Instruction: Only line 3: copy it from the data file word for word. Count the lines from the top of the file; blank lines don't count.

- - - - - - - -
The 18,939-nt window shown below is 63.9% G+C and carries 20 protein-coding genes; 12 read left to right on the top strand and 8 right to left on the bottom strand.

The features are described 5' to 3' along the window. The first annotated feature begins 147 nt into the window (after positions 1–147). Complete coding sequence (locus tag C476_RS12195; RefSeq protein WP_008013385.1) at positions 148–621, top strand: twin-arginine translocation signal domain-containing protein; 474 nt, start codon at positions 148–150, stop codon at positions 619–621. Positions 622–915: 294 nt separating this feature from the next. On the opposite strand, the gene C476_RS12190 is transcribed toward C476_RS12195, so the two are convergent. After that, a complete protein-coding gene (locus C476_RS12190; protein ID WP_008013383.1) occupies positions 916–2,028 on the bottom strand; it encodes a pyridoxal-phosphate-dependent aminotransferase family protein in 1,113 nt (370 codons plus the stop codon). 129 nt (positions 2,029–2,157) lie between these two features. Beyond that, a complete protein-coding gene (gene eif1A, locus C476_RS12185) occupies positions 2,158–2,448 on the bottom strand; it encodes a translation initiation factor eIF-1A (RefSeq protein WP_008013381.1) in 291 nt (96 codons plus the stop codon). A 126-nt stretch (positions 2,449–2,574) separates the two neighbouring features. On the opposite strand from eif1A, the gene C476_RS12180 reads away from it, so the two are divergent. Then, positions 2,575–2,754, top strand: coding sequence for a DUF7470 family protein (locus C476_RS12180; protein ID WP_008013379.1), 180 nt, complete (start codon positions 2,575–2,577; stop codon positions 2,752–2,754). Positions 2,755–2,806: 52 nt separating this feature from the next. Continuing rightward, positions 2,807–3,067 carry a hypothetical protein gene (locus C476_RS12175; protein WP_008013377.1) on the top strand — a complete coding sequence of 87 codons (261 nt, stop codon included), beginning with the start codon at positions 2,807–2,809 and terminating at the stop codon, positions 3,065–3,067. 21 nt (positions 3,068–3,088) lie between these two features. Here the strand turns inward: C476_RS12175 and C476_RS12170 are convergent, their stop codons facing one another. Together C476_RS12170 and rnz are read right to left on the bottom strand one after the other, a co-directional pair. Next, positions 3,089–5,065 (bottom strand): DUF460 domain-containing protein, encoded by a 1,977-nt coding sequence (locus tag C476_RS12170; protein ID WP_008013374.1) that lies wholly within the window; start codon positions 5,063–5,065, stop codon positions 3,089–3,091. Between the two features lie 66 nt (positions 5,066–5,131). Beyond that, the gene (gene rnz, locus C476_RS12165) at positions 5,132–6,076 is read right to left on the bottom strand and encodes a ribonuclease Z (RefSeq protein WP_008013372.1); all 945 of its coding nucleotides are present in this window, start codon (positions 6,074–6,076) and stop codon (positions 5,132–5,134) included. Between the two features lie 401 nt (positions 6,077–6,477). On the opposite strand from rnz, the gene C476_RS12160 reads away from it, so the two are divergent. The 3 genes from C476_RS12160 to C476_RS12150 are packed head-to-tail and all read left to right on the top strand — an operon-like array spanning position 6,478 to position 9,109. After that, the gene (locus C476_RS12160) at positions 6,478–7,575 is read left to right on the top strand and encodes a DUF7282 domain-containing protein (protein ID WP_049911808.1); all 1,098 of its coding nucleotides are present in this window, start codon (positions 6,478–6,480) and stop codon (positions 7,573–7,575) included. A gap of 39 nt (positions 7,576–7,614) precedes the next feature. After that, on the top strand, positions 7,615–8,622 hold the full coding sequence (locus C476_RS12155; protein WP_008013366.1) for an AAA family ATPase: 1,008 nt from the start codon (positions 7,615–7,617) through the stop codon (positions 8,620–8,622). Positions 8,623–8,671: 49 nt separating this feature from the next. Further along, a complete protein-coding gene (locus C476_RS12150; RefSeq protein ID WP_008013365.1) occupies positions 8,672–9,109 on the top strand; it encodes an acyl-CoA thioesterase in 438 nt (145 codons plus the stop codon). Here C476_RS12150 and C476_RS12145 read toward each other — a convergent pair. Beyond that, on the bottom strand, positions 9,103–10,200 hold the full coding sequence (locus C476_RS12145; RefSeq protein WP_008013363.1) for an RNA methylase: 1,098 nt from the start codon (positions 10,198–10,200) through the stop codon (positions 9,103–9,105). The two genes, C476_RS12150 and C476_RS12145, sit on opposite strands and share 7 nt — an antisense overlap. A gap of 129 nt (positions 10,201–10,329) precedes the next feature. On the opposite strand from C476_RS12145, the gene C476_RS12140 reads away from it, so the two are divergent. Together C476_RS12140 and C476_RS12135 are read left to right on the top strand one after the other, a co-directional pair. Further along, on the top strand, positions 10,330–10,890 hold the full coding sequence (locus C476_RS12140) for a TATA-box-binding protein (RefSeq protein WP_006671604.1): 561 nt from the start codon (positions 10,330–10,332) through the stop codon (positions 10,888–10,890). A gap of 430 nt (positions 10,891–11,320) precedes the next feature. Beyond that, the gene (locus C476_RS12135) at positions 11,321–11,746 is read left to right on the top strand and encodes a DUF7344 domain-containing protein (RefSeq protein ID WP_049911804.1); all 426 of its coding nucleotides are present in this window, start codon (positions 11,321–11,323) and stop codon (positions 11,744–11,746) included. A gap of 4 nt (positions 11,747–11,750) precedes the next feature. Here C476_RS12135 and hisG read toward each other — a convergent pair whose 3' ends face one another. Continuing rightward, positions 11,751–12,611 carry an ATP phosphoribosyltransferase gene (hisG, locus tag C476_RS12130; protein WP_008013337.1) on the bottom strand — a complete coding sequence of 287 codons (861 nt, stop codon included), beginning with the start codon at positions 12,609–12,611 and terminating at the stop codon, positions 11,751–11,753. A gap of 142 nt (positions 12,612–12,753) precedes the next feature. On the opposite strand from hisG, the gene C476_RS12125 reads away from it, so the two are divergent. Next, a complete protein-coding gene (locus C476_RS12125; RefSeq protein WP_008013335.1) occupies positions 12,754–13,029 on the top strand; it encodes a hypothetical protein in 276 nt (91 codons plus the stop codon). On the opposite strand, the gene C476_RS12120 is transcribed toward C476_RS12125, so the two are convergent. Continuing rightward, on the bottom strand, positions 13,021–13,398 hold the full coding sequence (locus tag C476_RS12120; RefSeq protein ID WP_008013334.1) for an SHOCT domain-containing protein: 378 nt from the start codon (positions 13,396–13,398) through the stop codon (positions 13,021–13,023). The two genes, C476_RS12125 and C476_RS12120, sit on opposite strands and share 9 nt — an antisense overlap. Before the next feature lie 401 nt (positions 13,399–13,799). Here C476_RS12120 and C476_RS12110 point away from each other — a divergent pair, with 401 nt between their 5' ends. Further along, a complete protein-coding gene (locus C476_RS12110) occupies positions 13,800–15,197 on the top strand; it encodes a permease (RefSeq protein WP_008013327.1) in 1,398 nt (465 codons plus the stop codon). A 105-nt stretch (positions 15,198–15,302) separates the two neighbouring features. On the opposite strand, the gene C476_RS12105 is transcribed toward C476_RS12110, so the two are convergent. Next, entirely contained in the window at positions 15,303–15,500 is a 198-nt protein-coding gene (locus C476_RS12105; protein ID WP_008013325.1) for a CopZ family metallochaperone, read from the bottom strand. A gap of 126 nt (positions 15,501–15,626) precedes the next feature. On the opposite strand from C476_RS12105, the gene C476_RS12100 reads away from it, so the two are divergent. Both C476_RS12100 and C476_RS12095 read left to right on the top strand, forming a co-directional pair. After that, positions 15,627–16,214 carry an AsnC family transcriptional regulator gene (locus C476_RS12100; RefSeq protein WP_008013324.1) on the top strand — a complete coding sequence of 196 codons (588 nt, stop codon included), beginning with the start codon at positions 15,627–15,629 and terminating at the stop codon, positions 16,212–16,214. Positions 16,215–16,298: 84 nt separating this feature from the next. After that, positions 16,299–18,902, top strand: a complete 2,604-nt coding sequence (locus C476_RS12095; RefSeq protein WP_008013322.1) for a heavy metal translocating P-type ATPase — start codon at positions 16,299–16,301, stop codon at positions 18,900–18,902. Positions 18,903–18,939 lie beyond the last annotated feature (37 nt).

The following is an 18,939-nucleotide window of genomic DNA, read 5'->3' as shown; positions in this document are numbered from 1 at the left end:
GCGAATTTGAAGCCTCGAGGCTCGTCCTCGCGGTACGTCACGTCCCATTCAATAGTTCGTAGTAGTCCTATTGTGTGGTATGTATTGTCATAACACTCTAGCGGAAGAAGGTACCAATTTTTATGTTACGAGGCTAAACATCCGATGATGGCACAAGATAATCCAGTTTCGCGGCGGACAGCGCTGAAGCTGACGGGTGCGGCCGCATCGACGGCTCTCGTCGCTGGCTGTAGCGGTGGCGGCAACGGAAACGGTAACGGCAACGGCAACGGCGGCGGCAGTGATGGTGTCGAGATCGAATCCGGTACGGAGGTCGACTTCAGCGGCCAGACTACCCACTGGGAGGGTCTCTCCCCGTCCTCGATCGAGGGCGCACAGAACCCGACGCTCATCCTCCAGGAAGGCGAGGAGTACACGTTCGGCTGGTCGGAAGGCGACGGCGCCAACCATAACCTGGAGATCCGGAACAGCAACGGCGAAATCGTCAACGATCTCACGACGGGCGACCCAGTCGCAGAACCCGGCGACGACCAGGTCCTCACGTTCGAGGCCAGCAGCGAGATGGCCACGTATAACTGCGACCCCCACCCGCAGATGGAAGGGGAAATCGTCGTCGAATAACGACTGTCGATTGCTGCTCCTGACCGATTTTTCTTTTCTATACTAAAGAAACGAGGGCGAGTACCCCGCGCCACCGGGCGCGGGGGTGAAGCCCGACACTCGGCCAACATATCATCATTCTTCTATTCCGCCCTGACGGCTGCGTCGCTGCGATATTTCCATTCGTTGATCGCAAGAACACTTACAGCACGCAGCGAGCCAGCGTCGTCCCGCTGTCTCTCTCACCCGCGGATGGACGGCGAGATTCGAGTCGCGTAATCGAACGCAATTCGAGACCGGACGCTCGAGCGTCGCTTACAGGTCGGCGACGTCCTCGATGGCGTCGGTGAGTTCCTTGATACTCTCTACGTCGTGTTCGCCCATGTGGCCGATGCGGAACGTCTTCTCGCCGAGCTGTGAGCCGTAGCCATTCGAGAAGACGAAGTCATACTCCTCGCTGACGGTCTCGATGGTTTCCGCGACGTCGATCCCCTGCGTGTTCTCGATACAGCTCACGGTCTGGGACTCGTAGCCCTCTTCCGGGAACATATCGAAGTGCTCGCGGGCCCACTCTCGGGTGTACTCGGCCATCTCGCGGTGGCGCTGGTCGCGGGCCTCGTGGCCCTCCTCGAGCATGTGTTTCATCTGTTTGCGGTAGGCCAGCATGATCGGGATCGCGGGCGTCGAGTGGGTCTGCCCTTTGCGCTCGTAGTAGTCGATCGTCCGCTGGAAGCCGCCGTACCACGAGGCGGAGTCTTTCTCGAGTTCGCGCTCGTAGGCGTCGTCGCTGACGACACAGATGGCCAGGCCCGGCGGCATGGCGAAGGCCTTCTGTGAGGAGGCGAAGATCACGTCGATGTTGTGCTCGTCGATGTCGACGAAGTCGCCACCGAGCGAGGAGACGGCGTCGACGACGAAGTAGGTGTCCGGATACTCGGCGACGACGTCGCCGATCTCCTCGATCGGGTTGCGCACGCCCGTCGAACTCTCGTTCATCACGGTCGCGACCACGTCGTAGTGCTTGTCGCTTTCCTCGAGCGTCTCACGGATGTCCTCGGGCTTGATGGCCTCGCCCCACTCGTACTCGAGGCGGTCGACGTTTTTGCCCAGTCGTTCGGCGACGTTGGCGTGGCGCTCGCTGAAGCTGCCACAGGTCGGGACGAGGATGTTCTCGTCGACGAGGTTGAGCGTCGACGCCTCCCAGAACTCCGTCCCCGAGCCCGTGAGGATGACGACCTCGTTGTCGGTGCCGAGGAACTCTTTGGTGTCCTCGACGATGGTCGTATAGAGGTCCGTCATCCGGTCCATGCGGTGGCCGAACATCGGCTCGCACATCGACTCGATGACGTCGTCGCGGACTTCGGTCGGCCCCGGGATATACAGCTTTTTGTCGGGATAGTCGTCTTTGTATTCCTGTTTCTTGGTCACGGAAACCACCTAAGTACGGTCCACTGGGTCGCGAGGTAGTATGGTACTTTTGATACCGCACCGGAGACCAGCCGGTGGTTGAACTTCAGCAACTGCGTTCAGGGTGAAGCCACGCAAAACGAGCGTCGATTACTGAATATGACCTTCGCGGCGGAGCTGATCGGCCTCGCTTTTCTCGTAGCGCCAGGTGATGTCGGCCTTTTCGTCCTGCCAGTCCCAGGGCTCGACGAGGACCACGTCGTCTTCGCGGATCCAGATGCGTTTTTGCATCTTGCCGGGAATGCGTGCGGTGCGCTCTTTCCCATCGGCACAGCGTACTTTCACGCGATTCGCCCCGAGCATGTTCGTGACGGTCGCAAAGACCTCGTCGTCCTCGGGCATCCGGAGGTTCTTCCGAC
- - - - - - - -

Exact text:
The following is an 18,939-nucleotide window of genomic DNA, read 5'->3' as shown; positions in this document are numbered from 1 at the left end: